Division of Food and Nutrition Sciences
The graduate program in Food and Nutrition Sciences leads to a Master of Science in Food and Nutrition Sciences. Students can enter the program one of two ways:
- The traditional M.S. program features a multidisciplinary approach to the study of food and nutrition and offers unique opportunities for students to design a program that best complements their career goals. See below for more details.
- The Combined Master of Science and Dietetic Internship program is restricted to students who have at least a bachelor's degree and completed ACEND-accredited coursework requirements (e.g., an accredited Didactic Program in Dietetics).
For information about the Combined Master of Science and Dietetic Internship program, please follow this link:
Combined Master of Science and Dietetic Internship
About the traditional M.S. program
The master’s program in Food and Nutrition Sciences features a multidisciplinary approach to the study of food and nutrition. Students take required core courses in food and nutrition, as well as additional courses in an approved concentration that most students design themselves to create a unique program. The program’s versatility makes it suitable for a variety of graduate students, including those with limited food or nutrition undergraduate training; those who have an existing registered dietetics credential but wish to obtain an advanced degree; educators who wish to obtain training in food and nutrition; or those who require additional coursework to apply for a dietetics internship.
Graduate students are encouraged to conduct multidisciplinary research in one of our current food and nutrition research areas:
- Biological functionality of dietary bioactive compounds in age-related pathologies including neurodegeneration and cognitive decline
- Hormone influence on fat metabolism, body composition and dietary intake, site-specific differences in adipose tissue metabolism
- Diabetes (conducted in collaboration with the OHIO Diabetes Institute)
- Effect of dietary and lifestyle behaviors and patterns (including overall diet, physical activity, social network, stress and/or sleep) on cardiovascular and diabetes endpoints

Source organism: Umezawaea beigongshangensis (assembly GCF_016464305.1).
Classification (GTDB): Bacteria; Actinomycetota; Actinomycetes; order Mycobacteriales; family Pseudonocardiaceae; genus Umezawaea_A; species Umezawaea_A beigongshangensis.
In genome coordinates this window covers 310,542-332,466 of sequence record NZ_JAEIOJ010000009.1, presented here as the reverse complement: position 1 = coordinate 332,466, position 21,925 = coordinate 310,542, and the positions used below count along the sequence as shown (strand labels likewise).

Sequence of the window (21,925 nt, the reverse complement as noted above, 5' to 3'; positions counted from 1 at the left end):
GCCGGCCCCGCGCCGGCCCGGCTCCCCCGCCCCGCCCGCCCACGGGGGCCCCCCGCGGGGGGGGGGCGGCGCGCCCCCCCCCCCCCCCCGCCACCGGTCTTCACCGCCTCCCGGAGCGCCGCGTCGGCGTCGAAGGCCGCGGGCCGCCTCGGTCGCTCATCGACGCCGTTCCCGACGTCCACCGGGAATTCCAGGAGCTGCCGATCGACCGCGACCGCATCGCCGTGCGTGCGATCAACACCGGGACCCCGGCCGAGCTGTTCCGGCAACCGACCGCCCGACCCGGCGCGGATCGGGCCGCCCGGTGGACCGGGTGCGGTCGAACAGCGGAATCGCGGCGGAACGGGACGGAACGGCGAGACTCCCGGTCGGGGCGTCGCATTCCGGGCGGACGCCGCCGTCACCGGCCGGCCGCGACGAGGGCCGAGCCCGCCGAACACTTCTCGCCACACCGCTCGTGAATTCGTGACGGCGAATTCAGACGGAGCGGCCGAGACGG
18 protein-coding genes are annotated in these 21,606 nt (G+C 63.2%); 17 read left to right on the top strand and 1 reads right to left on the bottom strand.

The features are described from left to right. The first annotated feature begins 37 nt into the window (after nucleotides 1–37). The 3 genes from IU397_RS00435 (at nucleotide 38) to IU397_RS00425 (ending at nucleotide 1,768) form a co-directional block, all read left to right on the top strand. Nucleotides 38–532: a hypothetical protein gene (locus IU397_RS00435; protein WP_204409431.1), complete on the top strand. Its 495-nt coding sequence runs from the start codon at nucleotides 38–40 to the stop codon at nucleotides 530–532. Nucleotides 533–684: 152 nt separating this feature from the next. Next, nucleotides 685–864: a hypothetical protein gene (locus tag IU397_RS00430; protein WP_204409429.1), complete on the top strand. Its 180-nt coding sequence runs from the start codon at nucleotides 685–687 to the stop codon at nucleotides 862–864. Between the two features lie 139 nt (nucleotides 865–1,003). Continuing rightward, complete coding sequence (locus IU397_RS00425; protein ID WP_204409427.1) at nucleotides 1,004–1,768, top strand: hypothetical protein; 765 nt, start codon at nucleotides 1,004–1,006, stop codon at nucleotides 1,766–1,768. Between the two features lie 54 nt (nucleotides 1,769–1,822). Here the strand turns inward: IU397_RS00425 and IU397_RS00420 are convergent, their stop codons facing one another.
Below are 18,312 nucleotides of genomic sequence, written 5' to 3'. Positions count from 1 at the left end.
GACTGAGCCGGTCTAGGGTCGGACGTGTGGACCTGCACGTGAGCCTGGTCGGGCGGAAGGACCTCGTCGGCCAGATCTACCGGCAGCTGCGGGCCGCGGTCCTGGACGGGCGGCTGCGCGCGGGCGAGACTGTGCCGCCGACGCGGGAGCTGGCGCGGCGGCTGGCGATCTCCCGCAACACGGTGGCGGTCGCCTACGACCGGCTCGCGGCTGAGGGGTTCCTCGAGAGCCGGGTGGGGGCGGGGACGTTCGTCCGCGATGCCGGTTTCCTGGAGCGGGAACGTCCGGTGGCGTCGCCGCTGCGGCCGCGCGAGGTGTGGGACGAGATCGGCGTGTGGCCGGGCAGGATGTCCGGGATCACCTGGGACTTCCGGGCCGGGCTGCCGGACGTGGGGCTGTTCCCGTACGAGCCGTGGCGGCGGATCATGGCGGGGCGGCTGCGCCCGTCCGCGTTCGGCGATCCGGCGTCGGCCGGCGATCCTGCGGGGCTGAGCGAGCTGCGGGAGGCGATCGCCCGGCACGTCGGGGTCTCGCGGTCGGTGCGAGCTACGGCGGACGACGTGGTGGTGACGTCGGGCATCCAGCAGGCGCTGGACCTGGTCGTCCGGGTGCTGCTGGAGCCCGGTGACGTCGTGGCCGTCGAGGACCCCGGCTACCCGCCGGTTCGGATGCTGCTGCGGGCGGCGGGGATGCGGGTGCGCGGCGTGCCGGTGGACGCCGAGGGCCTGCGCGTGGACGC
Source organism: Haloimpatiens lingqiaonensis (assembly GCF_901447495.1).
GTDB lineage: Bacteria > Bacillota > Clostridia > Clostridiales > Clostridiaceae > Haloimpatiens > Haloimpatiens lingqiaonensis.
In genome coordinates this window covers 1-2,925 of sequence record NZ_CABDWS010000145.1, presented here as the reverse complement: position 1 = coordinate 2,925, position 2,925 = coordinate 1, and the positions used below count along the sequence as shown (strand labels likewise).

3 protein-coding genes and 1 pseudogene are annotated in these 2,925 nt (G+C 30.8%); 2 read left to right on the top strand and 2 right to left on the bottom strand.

- Characterization of the quality characteristics of the pawpaw, a local native fruit
Click here for program application requirements.
Graduate Diabetes Certificate
The Division of Food and Nutrition Sciences graduate program houses the graduate diabetes certificate. For more information about this certificate, please follow this link:
Graduate Diabetes Certificate
Food, Nutrition & Related Services Overview
Nutrition is a vast, interesting and important topic that affects all of us. A Food, Nutrition & Related Services Major will give you the chance to learn about the role that diet plays in prevention, development, and treatment of major diseases. You will learn how to critically evaluate food and nutrition information and also how to use research to eat better. The role of food and nutrition plays an integral part of a person's health and development through their entire life cycle.
If you are itching to explore principles of food science and safety, food management and business, and issues of hunger and food insecurity, this is the major for you.
Some classes you may take in this major include: human nutrition, advanced nutrition, community nutrition, life cycle nutrition, introduction to food science, eating through history, nutrition and chronic disease, biochemistry, microbiology, psychology, anatomy and physiology, and statistics.
Some of the concentrations available in this major include: Food, Nutrition & Wellness Studies, Human Nutrition and Foodservice Management. Not all concentrations are available at every school, so research your college thoroughly to make sure they have the classes that most interest you.
Communication skills will play a huge role in this major. You should be comfortable with giving oral presentations, teaching classes, and creating and presenting scientific posters. Part of your coursework will include writing research papers and creating a nutrition education portfolio. Work on your communication skills while in college to prepare yourself for a career that involves a lot of public speaking as well as one-on-one interaction. You will need to constantly research to stay current in your knowledge. As a professional, you will likely be working with diverse people groups so an open mind and patience in explaining your research is necessary.
Many schools will require an internship before you graduate. This will allow you to gain experience in the field before you enter the workforce.
A degree in Food, Nutrition & Related Services will open up a variety of diverse, interesting and fulfilling career options. You may decide to become a Registered Dietitian; in this job you will provide food and nutrition expertise in hospitals, research centers, schools, fitness centers and other settings. You will also have the option to enter into a sales or marketing position for a health or food service, or become a health researcher or writer. Graduates also find work in public health, sports nutrition, or other health food related fields.
Graduates with a degree in food, nutrition, and related services average $37,950 as a starting salary with a mid-career salary of $54,491.